its detriment. Since the actors demand so much attention, they could have explored more opportunities away from centre stage. Despite some delays, the lighting in between scenes was welldesigned, giving us a sense of time passing. Strikingly, the director chose to cast women for the three male roles of Mick, Davies, and Aston. In a somewhat ingenious move, Freitag thus showcases the McGill theatre community’s female actors in engrossing roles, without worrying about character gender. Obviously aware of our politically minded campus, Freitag added an amusing note “for the feminists” who come see the show: “Is gender performed? Are these men? Are these women? Does this really even matter?” This decision was a success: these are male characters played exceptionally well by female actors. The current theatre season not yet out of its growing pains, we have seen some sharply acted roles (Jessica Kostuck’s Yitzhak in Hedwig comes to mind), but if McGill Theatre had its Oscar equivalent, we would now have a clear front-runner in Melissa Keogh. Playing a simultaneously zany, scared, and self-bewildering Davies, her performance exceeds all standards. With constant ticks and quirks, the role is physically demanding, but Keogh never backs down. It is the role that makes the play.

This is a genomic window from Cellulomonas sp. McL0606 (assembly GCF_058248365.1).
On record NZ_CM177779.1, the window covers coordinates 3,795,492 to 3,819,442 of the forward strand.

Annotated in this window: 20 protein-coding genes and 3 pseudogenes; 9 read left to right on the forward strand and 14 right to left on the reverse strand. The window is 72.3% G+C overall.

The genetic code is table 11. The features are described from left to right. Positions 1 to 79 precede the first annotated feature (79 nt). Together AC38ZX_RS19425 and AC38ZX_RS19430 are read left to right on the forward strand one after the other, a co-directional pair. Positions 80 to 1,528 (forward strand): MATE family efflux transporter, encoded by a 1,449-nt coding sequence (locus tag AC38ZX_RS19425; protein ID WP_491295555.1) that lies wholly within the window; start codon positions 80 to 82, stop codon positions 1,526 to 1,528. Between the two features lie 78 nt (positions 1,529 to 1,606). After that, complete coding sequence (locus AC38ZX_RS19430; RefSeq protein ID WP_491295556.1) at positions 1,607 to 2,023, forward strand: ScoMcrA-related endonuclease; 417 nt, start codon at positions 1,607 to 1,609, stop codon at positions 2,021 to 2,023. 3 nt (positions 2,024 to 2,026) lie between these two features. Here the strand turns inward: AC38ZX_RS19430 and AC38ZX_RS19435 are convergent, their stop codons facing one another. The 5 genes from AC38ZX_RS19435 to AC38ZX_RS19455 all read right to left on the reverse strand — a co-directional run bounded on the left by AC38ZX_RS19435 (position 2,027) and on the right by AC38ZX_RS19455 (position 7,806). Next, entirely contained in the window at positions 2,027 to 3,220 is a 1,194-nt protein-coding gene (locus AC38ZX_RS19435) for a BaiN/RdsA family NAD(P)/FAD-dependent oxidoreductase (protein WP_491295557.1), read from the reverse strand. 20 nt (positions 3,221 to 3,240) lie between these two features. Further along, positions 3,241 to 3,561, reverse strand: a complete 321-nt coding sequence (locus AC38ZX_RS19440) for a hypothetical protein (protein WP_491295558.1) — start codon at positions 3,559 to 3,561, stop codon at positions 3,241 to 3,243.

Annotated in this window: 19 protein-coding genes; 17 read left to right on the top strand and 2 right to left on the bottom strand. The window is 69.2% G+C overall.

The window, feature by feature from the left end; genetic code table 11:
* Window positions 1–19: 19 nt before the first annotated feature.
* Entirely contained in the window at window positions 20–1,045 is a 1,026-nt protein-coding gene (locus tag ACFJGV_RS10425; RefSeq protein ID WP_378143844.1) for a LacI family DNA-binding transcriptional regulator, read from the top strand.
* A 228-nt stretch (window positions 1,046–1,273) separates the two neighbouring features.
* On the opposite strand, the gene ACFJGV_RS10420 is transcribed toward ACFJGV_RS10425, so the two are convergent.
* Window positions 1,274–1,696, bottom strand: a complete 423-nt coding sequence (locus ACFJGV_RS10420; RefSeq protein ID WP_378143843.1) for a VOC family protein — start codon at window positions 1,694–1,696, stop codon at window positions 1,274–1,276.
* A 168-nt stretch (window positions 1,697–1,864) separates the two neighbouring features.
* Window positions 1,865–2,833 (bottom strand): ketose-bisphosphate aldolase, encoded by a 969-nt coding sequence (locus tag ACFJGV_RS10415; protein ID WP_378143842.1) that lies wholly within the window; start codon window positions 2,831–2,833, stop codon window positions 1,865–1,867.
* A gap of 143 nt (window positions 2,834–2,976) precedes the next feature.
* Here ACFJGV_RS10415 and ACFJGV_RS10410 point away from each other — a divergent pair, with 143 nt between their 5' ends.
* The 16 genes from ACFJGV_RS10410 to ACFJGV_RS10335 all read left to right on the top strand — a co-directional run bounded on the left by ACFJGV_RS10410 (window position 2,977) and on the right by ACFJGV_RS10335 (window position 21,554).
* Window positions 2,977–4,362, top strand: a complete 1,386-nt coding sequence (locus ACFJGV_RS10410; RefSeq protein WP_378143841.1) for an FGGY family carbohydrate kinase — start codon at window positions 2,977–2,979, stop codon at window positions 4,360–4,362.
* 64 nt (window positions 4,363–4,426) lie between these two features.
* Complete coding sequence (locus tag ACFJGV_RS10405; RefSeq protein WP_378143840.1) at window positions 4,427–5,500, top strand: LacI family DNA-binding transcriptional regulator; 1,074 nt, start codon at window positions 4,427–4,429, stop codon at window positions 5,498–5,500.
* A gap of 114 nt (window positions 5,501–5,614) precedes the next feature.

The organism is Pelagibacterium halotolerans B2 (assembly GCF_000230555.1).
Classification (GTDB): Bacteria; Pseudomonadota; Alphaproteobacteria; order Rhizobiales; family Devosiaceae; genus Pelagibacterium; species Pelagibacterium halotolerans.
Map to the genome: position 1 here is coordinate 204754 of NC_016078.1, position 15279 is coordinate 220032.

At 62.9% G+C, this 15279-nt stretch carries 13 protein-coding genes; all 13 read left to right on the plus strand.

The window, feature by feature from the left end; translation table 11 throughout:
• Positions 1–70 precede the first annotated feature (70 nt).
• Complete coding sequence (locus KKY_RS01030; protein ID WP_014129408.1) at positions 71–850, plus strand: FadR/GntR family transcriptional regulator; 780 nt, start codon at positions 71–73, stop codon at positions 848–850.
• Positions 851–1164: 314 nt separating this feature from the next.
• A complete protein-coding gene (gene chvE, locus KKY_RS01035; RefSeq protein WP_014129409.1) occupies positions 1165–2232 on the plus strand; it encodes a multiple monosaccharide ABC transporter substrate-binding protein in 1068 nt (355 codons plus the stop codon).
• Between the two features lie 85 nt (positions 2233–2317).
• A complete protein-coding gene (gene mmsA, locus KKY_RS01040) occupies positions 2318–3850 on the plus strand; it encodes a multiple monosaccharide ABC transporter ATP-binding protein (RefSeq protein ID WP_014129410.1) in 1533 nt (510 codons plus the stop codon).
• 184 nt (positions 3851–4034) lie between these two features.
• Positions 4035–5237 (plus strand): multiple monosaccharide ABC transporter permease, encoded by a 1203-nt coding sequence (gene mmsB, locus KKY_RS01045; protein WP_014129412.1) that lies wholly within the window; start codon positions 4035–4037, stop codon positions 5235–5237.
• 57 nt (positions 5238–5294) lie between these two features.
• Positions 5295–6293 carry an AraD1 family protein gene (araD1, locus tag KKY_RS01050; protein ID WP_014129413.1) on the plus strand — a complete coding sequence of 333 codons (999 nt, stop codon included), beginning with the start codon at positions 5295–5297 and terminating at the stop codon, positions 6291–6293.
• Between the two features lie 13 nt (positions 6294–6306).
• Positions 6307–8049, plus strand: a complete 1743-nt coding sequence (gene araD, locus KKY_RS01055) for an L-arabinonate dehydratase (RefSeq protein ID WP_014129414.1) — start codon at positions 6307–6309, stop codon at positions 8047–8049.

Falling out of nature’s favour Joshua Barndt’s latest exhibition attempts to make sense of environmental degradation Chelsea Blazer Culture Writer


rom emerging global environmental changes to increased air pollution and urbanization, civilization is subject to growing environmental stresses across the world. What has emerged is a vulnerable population, simultaneously affecting and being affected by these environmental conditions. As artist Josh Barndt sees it, the question is: can one person really make a difference? Is humanity hopeless in the face of the environment’s degradation? Barndt addresses these issues in his latest exhibit, “Leaps of Faith.” Barndt’s answer is not uplifting. Consisting of a selection of contemporary art pieces, the exhibit explores the triviality of human life in relation to the immensity of nature. “Leaps of Faith” is com-